Medical biochemistry
Medical biochemistry laboratory
What are the main branches of biochemistry?
Medical biochemistry (human biochemistry)
Animal biochemistry
Plant biochemistry
Here you will find guidelines related to medical biochemistry (human biochemistry)

What are other terms for medical biochemistry?
Clinical chemistry
Chemical pathology
Clinical biochemistry
Laboratory medicine

What reference ranges of the human body should physicians know?
Blood
Urine
CSF (cerebrospinal fluid)
Feces
Vital signs

Are there any discrepancies, variations or controversies relevant to reference ranges for human blood tests?
Yes.

What are examples of discrepancies, variations or controversies relevant to reference ranges for human blood tests?
Research has revealed that the reference ranges for human blood tests vary from laboratory to laboratory.
This needs to be standardized.

What tests are usually done on human blood?
Acid-base and arterial blood gases
Cardiac blood tests
Electrolytes and metabolites
Endocrinology Test List
Enzymes and proteins
Hematology red blood cells, white blood cells, coagulation
Immunology; for example, acute phase proteins, isotypes of antibodies, serum free light chains (FLC): kappa/lambda ratio
Ions and trace metals
Lipids
Liver function
Medication tests; for example, digoxin, lithium, paracetamol
Toxins
Tumor markers
Vitamins

Arterial Blood Gases
http://www.qureshiuniversity.org/arterialbloodgases.html

What range of normal values should you follow for human blood tests?
Here are further facts.

Electrolytes and metabolites

Osmolality
Urea
Uric acid
Creatinine
BUN/Creatinine Ratio (the ratio of two serum laboratory values, the bloodureanitrogen (BUN) (mg/dL) and serumcreatinine(Cr) (mg/dL)
Plasma glucose (fasting)
Full blood glucose (fasting)
Random glucose
Lactate (venous)
Lactate (arterial)
Pyruvate
Ketones

What are examples of electrolytes in human blood?
Seven major electrolytes and their function.
1. Sodium (Na+)
2. Chloride (Cl-)
3. Potassium (K+)
4. Magnesium (Mg++)
5. Calcium (Ca++)
6. Phosphate (HPO4)
7. Bicarbonate (HCO3-)

Enzymes and proteins

Serum total protein
Lactate dehydrogenase (LDH)
Amylase
D-dimer
Lipase
Angiotensin-converting enzyme (ACE)
Acid phosphatase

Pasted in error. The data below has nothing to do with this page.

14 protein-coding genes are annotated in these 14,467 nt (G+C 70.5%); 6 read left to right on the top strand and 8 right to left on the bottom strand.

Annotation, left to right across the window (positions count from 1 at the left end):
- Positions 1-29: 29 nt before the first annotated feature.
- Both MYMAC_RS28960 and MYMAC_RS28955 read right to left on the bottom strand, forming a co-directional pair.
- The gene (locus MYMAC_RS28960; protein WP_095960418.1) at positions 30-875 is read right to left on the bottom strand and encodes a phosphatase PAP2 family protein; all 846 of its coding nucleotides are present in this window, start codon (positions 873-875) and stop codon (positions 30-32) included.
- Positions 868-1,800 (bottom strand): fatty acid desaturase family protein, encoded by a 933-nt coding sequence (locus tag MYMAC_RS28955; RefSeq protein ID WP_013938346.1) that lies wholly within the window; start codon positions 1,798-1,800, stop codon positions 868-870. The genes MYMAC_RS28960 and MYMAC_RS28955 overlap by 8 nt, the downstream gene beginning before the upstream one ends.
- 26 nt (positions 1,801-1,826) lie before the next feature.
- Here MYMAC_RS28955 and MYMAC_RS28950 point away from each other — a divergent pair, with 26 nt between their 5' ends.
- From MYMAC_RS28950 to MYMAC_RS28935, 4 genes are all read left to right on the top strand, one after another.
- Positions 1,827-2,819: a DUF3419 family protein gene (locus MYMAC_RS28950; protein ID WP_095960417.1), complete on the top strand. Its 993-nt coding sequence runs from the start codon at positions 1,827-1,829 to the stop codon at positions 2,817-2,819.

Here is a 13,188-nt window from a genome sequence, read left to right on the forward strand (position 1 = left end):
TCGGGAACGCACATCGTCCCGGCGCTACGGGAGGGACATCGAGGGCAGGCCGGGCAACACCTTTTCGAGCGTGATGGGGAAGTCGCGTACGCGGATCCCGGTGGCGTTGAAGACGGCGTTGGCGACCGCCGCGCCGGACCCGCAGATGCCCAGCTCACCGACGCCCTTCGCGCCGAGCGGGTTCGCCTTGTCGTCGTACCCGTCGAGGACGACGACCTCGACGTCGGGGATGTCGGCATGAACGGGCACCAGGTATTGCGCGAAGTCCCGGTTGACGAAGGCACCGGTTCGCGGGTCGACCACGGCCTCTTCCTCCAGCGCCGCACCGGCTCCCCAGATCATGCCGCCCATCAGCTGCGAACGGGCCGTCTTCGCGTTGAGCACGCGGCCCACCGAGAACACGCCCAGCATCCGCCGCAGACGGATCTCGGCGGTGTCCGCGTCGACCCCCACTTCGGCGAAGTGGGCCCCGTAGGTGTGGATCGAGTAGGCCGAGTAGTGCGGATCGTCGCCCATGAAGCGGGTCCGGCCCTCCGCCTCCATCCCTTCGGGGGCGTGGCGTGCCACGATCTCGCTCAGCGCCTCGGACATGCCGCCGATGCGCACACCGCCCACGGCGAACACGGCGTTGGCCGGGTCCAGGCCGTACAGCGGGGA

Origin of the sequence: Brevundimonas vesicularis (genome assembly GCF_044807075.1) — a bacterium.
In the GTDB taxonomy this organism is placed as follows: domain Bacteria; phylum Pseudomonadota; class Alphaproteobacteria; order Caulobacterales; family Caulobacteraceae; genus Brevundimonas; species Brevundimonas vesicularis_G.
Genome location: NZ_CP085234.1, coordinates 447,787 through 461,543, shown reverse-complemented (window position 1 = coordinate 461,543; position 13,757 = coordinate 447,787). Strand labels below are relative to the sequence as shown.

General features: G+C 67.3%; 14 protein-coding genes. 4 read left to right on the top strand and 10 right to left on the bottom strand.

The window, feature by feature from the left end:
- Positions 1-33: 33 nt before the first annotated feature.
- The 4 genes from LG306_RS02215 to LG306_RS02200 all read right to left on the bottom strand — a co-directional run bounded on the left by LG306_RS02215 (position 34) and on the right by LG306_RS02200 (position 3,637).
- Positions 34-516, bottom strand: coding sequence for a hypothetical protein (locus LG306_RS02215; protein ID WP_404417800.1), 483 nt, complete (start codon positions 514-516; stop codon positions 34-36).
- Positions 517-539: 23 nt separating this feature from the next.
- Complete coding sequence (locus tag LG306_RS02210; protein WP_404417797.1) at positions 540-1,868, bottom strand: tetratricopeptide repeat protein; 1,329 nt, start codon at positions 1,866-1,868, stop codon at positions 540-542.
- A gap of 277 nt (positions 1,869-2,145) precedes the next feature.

Eosinophil cationic protein (ECP)

Medication tests; for example, digoxin, lithium, paracetamol

What are the causes of elevated urea in human blood test?
Dehydration is the most common cause

What are the causes of elevated creatinine in human blood tests?
Medical biochemistry laboratory error.
Medical biochemistry laboratory reference range variations.
Non-pathological conditions, such as dehydration.
Other similar causes.

Kidney damage is not always the cause of elevated urea or creatinine in human blood tests.

Basic Metabolic Panel

What is the Basic Metabolic Panel blood test for human beings?
A basic metabolic panel (BMP) is a blood test consisting of a set of seven or eight biochemical tests and is one of the most common lab tests ordered by health care providers.

What are other terms for basic metabolic panel blood test for human beings?
The Basic Metabolic Panel is also called Chem 7.

What is included in Basic Metabolic Panel human blood test?
Glucose
Calcium
Sodium
Potassium
CO2 (carbon dioxide, bicarbonate)
Chloride
BUN (blood urea nitrogen)
Creatinine

Oxygen saturation can be measured separately by pulse oximetry.

When is this test ordered?
Your provider may order this test during a yearly exam or routine checkup.

What is the difference between basic metabolic panel, comprehensive metabolic panel and metabolic panel 20 in human blood tests?
8 components are measured in basic metabolic panel.
14 components are measured in comprehensive metabolic panel.
20 components are measured in Chem 20 metabolic panel.

What is included in the comprehensive metabolic panel human blood test?
Albumin: 3.4 to 5.4 g/dL
Alkaline phosphatase: 44 to 147 IU/L
ALT (alanine aminotransferase): 10 to 40 IU/L
AST (aspartate aminotransferase): 10 to 34 IU/L
BUN (blood urea nitrogen): 6 to 20 mg/dL
Calcium: 8.5 to 10.2 mg/dL
Chloride: 96 - 106 mEq/L
CO2 (carbon dioxide): 23 to 29 mEq/L
Creatinine: 0.6 to 2.0 mg/dL
Glucose: 70 to 100 mg/dL
Potassium: 3.7 to 5.2 mEq/L
Sodium: 135 to 145 mEq/L
Total bilirubin: 0.3 to 1.9 mg/dL
Total protein: 6.0 to 8.3 g/dL

Normal values for glucose and creatinine can vary with age.

What is included in Chem 20 metabolic panel human blood test?
  1. Alanine aminotransferase

  2. Albumin

  3. Albumin/Globulin

  4. Alkaline phosphatase

  5. Aspartate aminotransferase

  6. Bilirubin

  7. Calcium

  8. Carbon dioxide

  9. Chloride

  10. Cholesterol

  11. Creatinine

  12. Globulin

  13. Glucose

  14. Lactate dehydrogenase

  15. Phosphate

  16. Potassium

  17. Protein

  18. Sodium

  19. Urate

  20. Urea nitrogen



Questions that need to be answered by all biochemistry laboratories conducting human blood tests.

What are the various essential topics, issues in medical biochemistry?
What is the difference between chemistry, biochemistry and medical biochemistry?
What is medical biochemistry?
Reference ranges for human blood tests vary according to resource: How would you resolve this issue?
What reference ranges of human blood tests does your biochemistry laboratory follow?
How and why was this reference range selected for human blood and with what scientific rationale?
How accurate and reliable are human blood tests measured by blood analyzers in various hospitals or biochemistry laboratories?
What types of human blood tests are conducted at this biochemistry laboratory?
What equipment is utilized from start to finish for human blood tests at this biochemistry laboratory?
What human blood chemistry analyzer is currently the best for blood tests; for example, comprehensive metabolic panel with 14 components for testing human blood?
Last Updated: March 13, 2017